Military history

Jets at Sea: Naval Aviation in Transition 1945-1955

Jets at Sea: Naval Aviation in Transition 1945-1955

As World War Two drew to a close, jet-powered aircraft were beginning to be introduced into service. To take advantage of this major development it was necessary for all the world’s air powers to rethink combat tactics and develop the means of handling these faster and generally larger aircraft in the air, on land and especially at sea. As this modern breed approached and finally broke the sound barrier, so did landing and takeoff speeds. The decade after the war saw rapid developments in the design of both naval aircraft and their seaborne bases – the aircraft carrier.

The first jet to land aboard a carrier was a modified de Havilland Vampire in 1945 on H.M.S. Ocean. Progress was rapid and the application of British inventions such as the angled flight-deck, steam catapult and mirror landing sight soon became adopted by the major navies of the world. Naval aircraft too became more sophisticated by the addition of high-lift flap systems and strengthened undercarriages to allow them to operate more safely at sea.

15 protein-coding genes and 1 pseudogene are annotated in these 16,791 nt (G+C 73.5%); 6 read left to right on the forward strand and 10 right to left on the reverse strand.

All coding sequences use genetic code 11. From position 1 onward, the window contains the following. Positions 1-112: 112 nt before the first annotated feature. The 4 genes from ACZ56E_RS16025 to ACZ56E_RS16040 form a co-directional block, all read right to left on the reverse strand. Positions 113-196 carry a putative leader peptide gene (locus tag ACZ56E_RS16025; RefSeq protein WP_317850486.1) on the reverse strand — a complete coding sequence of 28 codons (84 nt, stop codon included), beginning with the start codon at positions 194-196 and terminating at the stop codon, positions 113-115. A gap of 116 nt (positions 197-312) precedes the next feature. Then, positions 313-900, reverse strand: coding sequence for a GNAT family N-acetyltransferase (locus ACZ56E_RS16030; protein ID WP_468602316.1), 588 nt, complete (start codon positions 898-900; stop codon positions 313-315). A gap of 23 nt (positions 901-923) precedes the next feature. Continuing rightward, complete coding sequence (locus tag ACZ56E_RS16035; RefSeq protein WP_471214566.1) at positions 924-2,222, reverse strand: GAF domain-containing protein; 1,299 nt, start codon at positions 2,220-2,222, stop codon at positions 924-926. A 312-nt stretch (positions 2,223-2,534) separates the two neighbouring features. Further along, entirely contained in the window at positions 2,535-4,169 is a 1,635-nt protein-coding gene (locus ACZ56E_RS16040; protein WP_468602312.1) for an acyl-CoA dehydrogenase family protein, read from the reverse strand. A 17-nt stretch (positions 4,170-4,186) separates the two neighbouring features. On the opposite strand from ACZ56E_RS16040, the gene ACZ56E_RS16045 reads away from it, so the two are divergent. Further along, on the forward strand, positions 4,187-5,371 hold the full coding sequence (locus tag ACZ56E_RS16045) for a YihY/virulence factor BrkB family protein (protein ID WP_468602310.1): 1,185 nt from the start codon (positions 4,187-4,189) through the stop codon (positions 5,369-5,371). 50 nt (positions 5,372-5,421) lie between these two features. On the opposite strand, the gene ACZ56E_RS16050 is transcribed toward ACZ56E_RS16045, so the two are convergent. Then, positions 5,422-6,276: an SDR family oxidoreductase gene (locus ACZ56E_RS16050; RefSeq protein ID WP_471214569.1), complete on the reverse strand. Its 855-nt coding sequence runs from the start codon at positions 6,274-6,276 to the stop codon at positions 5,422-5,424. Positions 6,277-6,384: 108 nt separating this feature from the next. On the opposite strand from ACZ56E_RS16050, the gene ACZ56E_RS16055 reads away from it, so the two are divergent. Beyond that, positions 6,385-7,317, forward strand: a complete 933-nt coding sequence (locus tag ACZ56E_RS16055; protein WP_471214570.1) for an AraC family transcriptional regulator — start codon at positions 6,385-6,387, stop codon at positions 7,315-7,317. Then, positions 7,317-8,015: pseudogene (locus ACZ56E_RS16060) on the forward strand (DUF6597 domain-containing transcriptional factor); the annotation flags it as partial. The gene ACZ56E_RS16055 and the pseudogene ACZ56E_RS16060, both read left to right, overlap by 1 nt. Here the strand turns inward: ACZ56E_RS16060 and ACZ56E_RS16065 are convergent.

GLOSSARY

INTRODUCTION: A BRIEF HISTORY OF NAVAL AVIATION TO 1945

Chapter 1. PROPELLER SWANSONG - ROYAL NAVY

Chapter 2. PROPELLER SWANSONG - US NAVY

Chapter 3. CARRIER FLEETS - 1945 TO 1950

Chapter 4. THE COMING OF THE JETS

Chapter 5. ADAPTING THE CARRIERS - 1950 TO 1955

Chapter 6. SWEPT WINGS AND SUPERSONICS

Chapter 7. ATTACK, REPEAT, ATTACK

Appendix I. ASW AND AEW

Appendix II. FRENCH NAVAL AVIATION

Appendix III. AIRCRAFT SPECIFICATIONS - 1945 TO 1955

Appendix IV. BRITISH AND AMERICAN AIRCRAFT CARRIERS - 1945 TO 1955